Text description provided by the architects. Group Goetz Architects’ objective for their office was to create a forward thinking workplace for its business with a new paradigm focused on flexible and collaborative space that would be a contributor of a healthful environment and lifestyle. Expanding on a simple program, GGA designed the 16,000 sqf offices without walls to improve communication and collaboration, to encourage learning and sharing of information, and to take advantage of the enormous amount of natural light permeating the perimeter glass walls of the space. The commitment to openness started at the highest level in the organization and therefore the workplace has no private offices. The design culminated in achieving LEED Platinum from USGBC, as the first design office in the Washington, DC area to achieve this distinction.
Situated in the historic Georgetown District, the building’s North Façade follows the orientation of the elevated Whitehurst Freeway. The 100% open workspace, including executive areas, adopted a linear diagram consisting of shifting ‘bars’ of workspace and circulation, running parallel to the freeway. A ‘datum bar’, the resource library, runs the full length of the space, again parallel to the long axis of the space, separating the design studios from conference rooms and all other communal and support service spaces. This approach makes available the enormous natural light and urban views to all employees and visitors.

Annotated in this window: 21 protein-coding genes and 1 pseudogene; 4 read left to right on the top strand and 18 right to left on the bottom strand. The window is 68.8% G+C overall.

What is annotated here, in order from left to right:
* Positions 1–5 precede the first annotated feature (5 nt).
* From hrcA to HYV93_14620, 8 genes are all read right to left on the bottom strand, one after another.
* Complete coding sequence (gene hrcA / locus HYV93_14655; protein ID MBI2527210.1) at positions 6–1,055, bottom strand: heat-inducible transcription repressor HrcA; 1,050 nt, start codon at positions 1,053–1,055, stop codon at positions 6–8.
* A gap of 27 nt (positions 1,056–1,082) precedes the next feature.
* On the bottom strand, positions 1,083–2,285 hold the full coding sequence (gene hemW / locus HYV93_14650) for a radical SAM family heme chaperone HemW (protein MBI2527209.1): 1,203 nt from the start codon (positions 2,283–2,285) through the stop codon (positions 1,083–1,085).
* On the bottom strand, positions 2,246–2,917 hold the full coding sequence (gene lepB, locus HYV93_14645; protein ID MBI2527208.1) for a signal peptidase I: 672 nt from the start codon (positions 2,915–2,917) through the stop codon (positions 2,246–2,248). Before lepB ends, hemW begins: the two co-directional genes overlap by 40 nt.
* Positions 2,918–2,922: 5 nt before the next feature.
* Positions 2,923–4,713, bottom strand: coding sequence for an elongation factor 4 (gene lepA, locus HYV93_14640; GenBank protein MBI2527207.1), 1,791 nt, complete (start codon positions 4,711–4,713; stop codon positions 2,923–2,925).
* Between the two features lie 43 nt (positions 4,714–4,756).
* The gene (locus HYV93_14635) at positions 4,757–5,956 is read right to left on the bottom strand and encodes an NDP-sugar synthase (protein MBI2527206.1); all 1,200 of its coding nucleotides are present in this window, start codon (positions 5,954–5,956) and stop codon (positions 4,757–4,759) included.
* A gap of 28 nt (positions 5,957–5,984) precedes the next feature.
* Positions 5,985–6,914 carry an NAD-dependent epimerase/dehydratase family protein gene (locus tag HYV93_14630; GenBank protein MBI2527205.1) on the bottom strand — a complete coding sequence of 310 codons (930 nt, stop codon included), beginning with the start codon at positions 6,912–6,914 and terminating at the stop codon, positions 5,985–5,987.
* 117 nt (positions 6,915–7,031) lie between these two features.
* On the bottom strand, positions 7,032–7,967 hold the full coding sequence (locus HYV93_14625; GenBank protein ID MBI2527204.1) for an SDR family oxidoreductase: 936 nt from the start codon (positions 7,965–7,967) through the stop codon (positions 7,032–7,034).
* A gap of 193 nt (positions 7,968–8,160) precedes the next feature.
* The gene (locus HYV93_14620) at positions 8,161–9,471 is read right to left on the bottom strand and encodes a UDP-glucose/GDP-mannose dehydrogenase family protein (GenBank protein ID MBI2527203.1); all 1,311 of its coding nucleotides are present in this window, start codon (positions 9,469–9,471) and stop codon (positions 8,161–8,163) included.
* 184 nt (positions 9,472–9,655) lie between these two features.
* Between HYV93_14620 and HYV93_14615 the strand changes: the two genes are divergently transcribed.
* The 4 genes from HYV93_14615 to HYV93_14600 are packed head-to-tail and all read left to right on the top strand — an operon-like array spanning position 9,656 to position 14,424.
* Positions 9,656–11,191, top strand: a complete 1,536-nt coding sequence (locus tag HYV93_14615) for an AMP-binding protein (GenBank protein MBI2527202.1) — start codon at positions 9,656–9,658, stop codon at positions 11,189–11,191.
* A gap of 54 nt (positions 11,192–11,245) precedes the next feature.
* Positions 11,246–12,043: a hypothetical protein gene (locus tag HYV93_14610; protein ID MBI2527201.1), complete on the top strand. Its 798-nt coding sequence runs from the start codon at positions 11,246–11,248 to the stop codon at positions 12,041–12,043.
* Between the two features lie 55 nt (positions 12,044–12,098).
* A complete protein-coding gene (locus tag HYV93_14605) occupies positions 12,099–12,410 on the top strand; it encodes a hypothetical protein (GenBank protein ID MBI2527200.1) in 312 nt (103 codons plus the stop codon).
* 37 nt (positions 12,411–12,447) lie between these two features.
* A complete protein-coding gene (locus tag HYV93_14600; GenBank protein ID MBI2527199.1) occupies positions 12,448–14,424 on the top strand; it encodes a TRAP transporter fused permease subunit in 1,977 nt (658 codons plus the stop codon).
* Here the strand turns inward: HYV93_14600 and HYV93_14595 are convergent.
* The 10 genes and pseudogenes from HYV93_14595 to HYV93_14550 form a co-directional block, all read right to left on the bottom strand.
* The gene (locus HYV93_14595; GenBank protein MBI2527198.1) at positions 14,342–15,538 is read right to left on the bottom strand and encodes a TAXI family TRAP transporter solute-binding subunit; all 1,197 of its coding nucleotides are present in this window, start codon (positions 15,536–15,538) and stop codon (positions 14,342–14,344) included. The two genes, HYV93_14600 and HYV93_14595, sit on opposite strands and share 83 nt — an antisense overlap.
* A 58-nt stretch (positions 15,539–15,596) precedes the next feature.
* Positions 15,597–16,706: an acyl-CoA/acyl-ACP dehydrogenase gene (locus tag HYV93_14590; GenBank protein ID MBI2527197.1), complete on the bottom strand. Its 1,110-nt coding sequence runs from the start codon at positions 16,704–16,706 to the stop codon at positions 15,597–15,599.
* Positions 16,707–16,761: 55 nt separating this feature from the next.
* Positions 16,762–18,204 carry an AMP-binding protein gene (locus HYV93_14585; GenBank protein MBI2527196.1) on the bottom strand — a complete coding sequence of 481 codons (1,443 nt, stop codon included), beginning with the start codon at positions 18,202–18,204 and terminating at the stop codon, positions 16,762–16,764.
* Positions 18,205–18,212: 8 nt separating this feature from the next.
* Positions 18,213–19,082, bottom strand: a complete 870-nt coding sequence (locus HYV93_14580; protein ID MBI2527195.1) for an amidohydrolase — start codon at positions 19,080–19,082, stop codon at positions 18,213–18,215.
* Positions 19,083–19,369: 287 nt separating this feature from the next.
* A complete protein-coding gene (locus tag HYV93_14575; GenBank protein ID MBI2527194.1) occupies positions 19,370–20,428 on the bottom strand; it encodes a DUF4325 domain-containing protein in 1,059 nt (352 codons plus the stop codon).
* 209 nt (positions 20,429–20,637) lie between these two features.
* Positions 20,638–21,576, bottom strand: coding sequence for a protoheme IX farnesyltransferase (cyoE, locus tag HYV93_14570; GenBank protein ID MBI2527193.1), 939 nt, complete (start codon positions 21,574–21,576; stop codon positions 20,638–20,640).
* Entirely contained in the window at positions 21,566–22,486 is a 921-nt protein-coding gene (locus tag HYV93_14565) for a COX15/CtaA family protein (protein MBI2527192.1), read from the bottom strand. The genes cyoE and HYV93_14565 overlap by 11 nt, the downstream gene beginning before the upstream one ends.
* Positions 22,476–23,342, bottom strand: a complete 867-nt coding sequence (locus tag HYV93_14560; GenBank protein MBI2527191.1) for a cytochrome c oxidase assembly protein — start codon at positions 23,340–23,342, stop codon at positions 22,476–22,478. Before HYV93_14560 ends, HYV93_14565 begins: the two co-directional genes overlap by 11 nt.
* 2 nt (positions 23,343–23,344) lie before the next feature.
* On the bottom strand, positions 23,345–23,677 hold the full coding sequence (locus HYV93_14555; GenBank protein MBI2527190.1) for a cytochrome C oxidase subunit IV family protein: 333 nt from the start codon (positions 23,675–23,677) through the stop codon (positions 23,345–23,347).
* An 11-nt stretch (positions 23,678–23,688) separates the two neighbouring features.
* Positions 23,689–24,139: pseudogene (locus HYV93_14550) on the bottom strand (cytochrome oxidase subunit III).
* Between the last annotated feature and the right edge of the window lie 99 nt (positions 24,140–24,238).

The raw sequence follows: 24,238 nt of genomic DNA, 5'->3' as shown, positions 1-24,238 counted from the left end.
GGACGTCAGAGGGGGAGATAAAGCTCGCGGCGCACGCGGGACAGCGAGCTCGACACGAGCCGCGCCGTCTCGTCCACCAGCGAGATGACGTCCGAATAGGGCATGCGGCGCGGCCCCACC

All spaces were designed to achieve maximum flexibility. Workspaces can be increased or decreased easily by their inherent length, and team areas can act as lunch areas, layout space, or other work areas as needed. Spaces are not designed so specifically that they cannot take on at least one other function.
Most importantly the design reflected the firm’s commitment to the environment by focusing on achieving a Platinum certification rating under the USGBC LEED CI system. The design reduced lighting power consumption by more than 35%. It implemented a lighting design that focused on lighting only where and when needed, by using highly energy efficient light fixture and daylight responsive control systems. The design reused more than 55% of construction items from the firm’s previous office. It re-engineered and re-used more than 85% of its existing furniture from the firm’s previous space. The design provided daylight view for 100% of its employees when seated and over 75% of the space. Recycled content, local, and reused materials were used extensively to achieve the LEED Platinum Certification.